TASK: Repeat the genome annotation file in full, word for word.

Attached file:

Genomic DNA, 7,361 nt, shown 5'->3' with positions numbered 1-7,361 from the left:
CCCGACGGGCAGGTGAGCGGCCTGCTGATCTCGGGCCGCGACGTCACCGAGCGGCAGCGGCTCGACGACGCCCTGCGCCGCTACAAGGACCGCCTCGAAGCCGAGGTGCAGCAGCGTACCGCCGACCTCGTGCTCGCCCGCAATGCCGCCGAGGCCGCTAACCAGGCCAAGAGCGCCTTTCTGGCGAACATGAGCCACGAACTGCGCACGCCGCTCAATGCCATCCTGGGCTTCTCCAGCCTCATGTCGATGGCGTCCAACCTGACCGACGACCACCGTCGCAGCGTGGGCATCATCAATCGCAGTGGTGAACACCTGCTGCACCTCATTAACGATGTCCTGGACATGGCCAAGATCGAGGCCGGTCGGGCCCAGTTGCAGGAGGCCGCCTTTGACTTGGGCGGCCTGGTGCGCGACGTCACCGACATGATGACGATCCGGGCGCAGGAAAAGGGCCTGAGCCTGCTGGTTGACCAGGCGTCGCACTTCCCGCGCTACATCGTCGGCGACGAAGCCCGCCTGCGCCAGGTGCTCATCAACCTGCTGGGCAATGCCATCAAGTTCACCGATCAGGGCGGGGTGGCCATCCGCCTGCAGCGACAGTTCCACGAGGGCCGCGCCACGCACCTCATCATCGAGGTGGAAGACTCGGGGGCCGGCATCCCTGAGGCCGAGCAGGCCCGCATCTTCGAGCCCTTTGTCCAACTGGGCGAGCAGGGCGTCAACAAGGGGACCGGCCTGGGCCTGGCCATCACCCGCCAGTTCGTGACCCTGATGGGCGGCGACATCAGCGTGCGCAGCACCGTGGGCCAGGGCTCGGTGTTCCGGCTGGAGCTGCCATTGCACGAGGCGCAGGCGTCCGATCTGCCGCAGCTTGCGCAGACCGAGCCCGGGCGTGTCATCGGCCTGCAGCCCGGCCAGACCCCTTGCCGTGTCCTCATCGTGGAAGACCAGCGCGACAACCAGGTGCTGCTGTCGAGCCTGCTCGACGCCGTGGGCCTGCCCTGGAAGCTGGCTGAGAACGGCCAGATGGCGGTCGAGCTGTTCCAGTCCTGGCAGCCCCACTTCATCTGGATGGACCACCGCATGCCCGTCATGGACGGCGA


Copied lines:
Genomic DNA, 7,361 nt, shown 5'->3' with positions numbered 1-7,361 from the left:
CCCGACGGGCAGGTGAGCGGCCTGCTGATCTCGGGCCGCGACGTCACCGAGCGGCAGCGGCTCGACGACGCCCTGCGCCGCTACAAGGACCGCCTCGAAGCCGAGGTGCAGCAGCGTACCGCCGACCTCGTGCTCGCCCGCAATGCCGCCGAGGCCGCTAACCAGGCCAAGAGCGCCTTTCTGGCGAACATGAGCCACGAACTGCGCACGCCGCTCAATGCCATCCTGGGCTTCTCCAGCCTCATGTCGATGGCGTCCAACCTGACCGACGACCACCGTCGCAGCGTGGGCATCATCAATCGCAGTGGTGAACACCTGCTGCACCTCATTAACGATGTCCTGGACATGGCCAAGATCGAGGCCGGTCGGGCCCAGTTGCAGGAGGCCGCCTTTGACTTGGGCGGCCTGGTGCGCGACGTCACCGACATGATGACGATCCGGGCGCAGGAAAAGGGCCTGAGCCTGCTGGTTGACCAGGCGTCGCACTTCCCGCGCTACATCGTCGGCGACGAAGCCCGCCTGCGCCAGGTGCTCATCAACCTGCTGGGCAATGCCATCAAGTTCACCGATCAGGGCGGGGTGGCCATCCGCCTGCAGCGACAGTTCCACGAGGGCCGCGCCACGCACCTCATCATCGAGGTGGAAGACTCGGGGGCCGGCATCCCTGAGGCCGAGCAGGCCCGCATCTTCGAGCCCTTTGTCCAACTGGGCGAGCAGGGCGTCAACAAGGGGACCGGCCTGGGCCTGGCCATCACCCGCCAGTTCGTGACCCTGATGGGCGGCGACATCAGCGTGCGCAGCACCGTGGGCCAGGGCTCGGTGTTCCGGCTGGAGCTGCCATTGCACGAGGCGCAGGCGTCCGATCTGCCGCAGCTTGCGCAGACCGAGCCCGGGCGTGTCATCGGCCTGCAGCCCGGCCAGACCCCTTGCCGTGTCCTCATCGTGGAAGACCAGCGCGACAACCAGGTGCTGCTGTCGAGCCTGCTCGACGCCGTGGGCCTGCCCTGGAAGCTGGCTGAGAACGGCCAGATGGCGGTCGAGCTGTTCCAGTCCTGGCAGCCCCACTTCATCTGGATGGACCACCGCATGCCCGTCATGGACGGCGA